Truancy /At-Risk Youth/ Child in Need of Services
In 1993, a 13-year-old runaway named Rebecca Hedman ("Becca") was murdered in Spokane, Washington, far from her home in Tacoma. A group of parents and legislators came together and successfully pushed for legislation (passed in 1995) that was designed to prevent situations like Becca's from happening again. The so-called "Becca Bill" addresses several areas of public policy, including those affecting truant, at-risk, and runaway youth.
Thurston County Family and Juvenile Court operates and manages three programs -- Truancy, At-Risk Youth, and Child in Need of Services -- as part of its obligation to provide court services under the Becca Bill. These programs are designed to support families and school districts and to help them meet their statutory and court-ordered obligations when filing Becca petitions.
The law is changing in these areas so please make sure to find out the most current status by checking laws in this area.
Below is more information about the current programs:
All youth between the ages of 8 and 18 are required to attend school every day. When these youth fail to attend their assigned school, they are considered truant.
Washington State law (RCW 28A.225.030, sometimes referred to as the Becca Bill) requires that school districts file truancy petitions with the Juvenile Court when students (up to the age of 17) have accumulated seven unexcused absences in one month or ten unexcused absences in an academic year.
Superior Court supports many responses to truancy including ideas to improve early intervention, technical assistance to all schools and school districts in Thurston County to aid in filing court cases, community truancy board development, resource and referral assistance from case managers, and a formal, court process.
At-Risk Youth (ARY)
An at-risk youth is defined by statute as a child under the age of 18 who meets at least one of the following three requirements:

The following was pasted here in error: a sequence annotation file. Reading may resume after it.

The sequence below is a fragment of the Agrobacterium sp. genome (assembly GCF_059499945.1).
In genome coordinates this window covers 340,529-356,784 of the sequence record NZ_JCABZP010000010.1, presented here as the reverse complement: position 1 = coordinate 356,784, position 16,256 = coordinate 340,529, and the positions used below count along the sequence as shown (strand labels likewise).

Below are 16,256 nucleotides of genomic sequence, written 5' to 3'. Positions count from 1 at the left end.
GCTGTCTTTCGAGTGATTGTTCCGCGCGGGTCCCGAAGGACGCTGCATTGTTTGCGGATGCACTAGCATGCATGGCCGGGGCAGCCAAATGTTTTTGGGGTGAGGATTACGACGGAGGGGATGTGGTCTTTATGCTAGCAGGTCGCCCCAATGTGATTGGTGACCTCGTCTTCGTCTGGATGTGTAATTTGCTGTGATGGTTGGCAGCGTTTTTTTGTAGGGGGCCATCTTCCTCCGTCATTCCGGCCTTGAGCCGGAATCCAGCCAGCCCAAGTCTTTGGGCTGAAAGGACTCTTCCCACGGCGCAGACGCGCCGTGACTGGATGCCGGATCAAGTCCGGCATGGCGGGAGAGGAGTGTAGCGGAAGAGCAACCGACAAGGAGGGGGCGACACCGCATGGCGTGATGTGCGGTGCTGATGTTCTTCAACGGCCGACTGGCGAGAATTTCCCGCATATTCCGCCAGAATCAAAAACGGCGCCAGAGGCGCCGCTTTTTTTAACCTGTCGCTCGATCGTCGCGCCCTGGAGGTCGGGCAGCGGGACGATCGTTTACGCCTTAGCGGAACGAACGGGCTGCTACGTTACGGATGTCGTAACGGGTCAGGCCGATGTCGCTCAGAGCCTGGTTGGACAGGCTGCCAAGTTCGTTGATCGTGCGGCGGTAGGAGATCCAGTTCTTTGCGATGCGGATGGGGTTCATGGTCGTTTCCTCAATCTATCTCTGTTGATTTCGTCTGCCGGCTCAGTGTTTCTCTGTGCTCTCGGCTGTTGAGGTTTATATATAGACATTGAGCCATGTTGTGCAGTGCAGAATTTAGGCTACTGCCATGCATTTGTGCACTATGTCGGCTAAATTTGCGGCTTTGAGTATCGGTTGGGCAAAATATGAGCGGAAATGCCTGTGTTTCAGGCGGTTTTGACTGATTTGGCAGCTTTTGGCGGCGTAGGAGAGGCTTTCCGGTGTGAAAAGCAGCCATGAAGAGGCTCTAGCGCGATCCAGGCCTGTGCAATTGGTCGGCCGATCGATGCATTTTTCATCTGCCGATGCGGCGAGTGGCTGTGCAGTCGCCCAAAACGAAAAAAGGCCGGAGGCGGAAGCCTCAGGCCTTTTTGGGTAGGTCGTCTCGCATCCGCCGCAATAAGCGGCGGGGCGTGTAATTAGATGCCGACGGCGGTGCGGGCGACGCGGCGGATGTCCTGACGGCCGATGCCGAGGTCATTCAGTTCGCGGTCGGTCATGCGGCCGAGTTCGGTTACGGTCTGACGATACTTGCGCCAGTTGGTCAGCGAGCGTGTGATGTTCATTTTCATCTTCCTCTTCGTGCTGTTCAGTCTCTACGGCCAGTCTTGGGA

- Is absent from home for at least 72 consecutive hours without parental consent; or
- Is beyond parental control such that the child's behavior endangers the health, safety, or welfare of the child or any other person; or
- Has a substance abuse problem for which there are no pending criminal charges relating to the substance abuse.
The purpose of the At-Risk Youth Program is to allow parents a process in which they can request and receive assistance and support from the court in maintaining the care, custody, and control of their child. Only the parent of the child may file the ARY petition. "Parent" is defined as the person(s) having legal right to custody of the child and includes custodian or guardian. The ARY proceeding is a voluntary process and a parent may request a dismissal at any time.
All requests for the filing of a petition are first screened by a member of Probation to ensure the youth meets the criteria and that alternatives to court have been attempted.
The petition must be filed in the county of residence of the parent. You may come to the Family & Juvenile Court and complete a request for services form or call a probation counselor for assistance.
Prior to the filing of an At-Risk Youth Petition, a family assessment must be obtained from the Department of Social and Health Services, Division of Children, Youth & Families. If the youth meets criteria, probation will refer the parent for this assessment prior to initiating the court processes.
- Parent & youth will meet with Probation to file the petition, establish household rules to be requested as conditions of court supervision, and set a date for the matter to be heard by a judicial officer at a fact-finding hearing. Household rules may include but are not limited to following parental rules, curfews, school attendance and academic progress, and participation in mental health counseling or drug and alcohol treatment.
- At the fact-finding hearing, the judicial officer will consider the material presented and make a finding on whether the youth is an At-Risk Youth. The household rules will be adopted as an order of the court, along with any other conditions deemed appropriate by the judge, and a 3- month review hearing will be set.
- Once the At-Risk Youth order is in place, rule violations should be reported to probation and may result in a filing of a motion of contempt. This will set a hearing where the judge may impose court sanctions or make a change in the conditions of the At-Risk Youth order. Sanctions may include such things as limits on the use of electronic devices or social media, community service, or participation in the Juvenile Court’s Youth Development Program.